Joe Biden to give eleventh-hour speech on democracy ahead of midterms

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Joe Biden will deliver a primetime speech on Wednesday night about “preserving and protecting our democracy”, as the US president makes an eleventh-hour appeal to voters ahead of next week’s crucial midterm elections.

Biden, who has battled persistently low approval ratings for more than a year, has largely shied away from the campaign trail. But with less than a week to go until the midterms, and control of both chambers of Congress hanging in the balance, the president’s team on Wednesday morning hastily announced plans for the speech.

“He has been clear: democracy is under assault and we cannot pretend otherwise,” said White House press secretary Karine Jean-Pierre on Wednesday. “The president will continue to call attention to the threat to democratic integrity and to public safety posed by those who deny the documented truth about election result[s] and those who seek to undermine public faith in our system of government.”

The speech comes as opinion polls suggest Democrats are on course to lose control of the House of Representatives, while the balance of power in the Senate will probably be decided by voters in a handful of key swing states. Democrats have in recent weeks struggled to refine their “closing argument” to voters, as surveys suggest inflation and the economy are weighing heavily on Americans’ minds.

White House deputy chief of staff Jen O’Malley Dillon said Biden would point out that the results of next week’s elections could take days to be finalised, in an apparent effort to pre-empt any claims that the elections were mishandled. Non-partisan analysts have already warned that vote counts in swing states such as Pennsylvania are unlikely to be completed on election night, thanks to tight margins and state laws that prevent the tallying of mail-in ballots before polling day.

Donald Trump falsely claimed that the 2020 presidential election was “rigged” and “stolen” from him, repeatedly questioning why, in some states, initial vote counts showed him leading Biden, but the gap closed as mail-in ballots and other early votes were tallied.

“In some places, where we will have a lot of attention focused, the votes will be counted and will take a few days to be counted, because that is how democracy works, to make sure that every vote is counted,” O’Malley Dillon said.

Jean-Pierre said Biden was delivering the speech “because we’re seeing an alarming number of Republican officials who are . . . being very clear, they’re not going to accept the results of these elections. That’s a problem.”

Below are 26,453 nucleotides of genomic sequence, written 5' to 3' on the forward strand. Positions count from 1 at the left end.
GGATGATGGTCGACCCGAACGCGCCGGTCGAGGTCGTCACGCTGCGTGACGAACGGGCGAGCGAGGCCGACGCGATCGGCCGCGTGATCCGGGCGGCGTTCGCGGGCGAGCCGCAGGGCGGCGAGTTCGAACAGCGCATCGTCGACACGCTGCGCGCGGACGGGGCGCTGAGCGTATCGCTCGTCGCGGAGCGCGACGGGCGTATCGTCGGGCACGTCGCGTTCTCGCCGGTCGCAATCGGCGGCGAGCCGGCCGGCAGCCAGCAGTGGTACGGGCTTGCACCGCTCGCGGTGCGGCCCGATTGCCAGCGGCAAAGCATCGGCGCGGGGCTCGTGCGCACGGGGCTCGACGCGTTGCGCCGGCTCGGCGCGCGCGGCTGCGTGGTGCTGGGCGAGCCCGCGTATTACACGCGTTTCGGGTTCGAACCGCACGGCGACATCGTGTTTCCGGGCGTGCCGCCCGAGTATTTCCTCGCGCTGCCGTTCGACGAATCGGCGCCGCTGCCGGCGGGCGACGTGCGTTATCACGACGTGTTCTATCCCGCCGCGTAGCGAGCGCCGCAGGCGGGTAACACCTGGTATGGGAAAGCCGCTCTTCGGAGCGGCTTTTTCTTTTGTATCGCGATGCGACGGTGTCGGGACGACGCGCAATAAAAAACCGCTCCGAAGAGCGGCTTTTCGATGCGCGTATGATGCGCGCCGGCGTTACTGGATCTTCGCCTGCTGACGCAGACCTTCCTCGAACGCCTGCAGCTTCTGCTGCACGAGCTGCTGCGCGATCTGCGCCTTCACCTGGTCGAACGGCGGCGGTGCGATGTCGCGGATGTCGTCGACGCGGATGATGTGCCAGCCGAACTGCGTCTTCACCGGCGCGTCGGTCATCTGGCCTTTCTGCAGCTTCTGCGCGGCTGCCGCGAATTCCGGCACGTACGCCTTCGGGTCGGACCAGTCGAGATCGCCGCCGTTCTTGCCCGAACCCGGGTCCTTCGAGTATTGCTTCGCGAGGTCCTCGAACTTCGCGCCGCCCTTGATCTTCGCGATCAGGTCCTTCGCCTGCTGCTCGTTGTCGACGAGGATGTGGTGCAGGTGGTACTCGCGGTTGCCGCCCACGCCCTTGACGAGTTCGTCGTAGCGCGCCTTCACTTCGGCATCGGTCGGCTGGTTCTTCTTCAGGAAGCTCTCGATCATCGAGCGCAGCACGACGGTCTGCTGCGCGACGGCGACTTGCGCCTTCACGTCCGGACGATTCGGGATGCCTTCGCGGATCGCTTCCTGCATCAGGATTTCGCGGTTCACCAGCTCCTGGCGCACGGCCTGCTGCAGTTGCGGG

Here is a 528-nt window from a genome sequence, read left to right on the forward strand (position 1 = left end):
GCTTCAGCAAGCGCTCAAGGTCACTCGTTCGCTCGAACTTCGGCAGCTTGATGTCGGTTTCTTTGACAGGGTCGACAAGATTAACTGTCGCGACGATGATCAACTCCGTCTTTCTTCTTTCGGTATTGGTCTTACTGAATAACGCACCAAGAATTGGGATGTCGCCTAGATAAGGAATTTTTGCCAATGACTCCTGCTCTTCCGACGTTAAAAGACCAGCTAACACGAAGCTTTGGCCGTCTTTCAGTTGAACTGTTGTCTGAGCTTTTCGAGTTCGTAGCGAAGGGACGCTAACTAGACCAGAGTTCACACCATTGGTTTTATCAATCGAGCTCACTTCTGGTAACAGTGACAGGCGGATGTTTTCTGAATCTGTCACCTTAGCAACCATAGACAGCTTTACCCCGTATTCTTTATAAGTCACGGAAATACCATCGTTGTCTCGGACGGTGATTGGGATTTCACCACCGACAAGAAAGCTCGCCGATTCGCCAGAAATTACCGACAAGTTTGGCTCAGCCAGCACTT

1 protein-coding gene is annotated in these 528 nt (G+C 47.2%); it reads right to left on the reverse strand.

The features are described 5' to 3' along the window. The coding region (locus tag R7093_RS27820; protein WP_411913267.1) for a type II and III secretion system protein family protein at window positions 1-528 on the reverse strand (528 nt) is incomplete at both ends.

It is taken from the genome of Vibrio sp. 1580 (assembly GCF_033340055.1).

Financial Times analysis of candidate statements and legal actions found that at least 22 Republican nominees for governor, secretary of state or attorney-general have denied the results of the 2020 presidential election. They include Kari Lake and Doug Mastriano, the Republican candidates for governor in Arizona and Pennsylvania, respectively. Both states are key battlegrounds where statewide contests are expected to be close not only in next week’s midterms, but also in the next presidential election in 2024.

Speaking to reporters at the White House, Jean-Pierre declined to directly tie the timing of Wednesday’s speech to last week’s attack on Paul Pelosi, husband of Speaker of the House Nancy Pelosi. But she said: “It should not be controversial to speak out against political violence.”

Anita Dunn, a senior adviser to Biden, said the president would speak from Capitol Hill in part to draw a connection to January 6, when mobs of Trump supporters stormed the US Capitol and interrupted the certification of Biden’s election victory.

“Why will he be making the speech from Capitol Hill? Because on January 6 we saw violence geared towards subverting democratic processes there,” Dunn said. “It is an appropriate place to make these remarks.”

O’Malley Dillon and Dunn were both speaking at an event hosted by Axios in Washington.

The two advisers demurred when asked whether Biden was planning on seeking re-election in 2024. The president, who will turn 80 later this month, has shied away from formally declaring his intention to run again, but is widely expected to announce a decision shortly after the midterms.

“We are not going to get ahead of the president on this one. But I would say: obviously, he has said he intends to run,” Dunn said on Wednesday morning. “We are engaged in some planning for the simple reason that if we weren’t engaged in planning in November of this year, we should be in the political malpractice hall of fame.”

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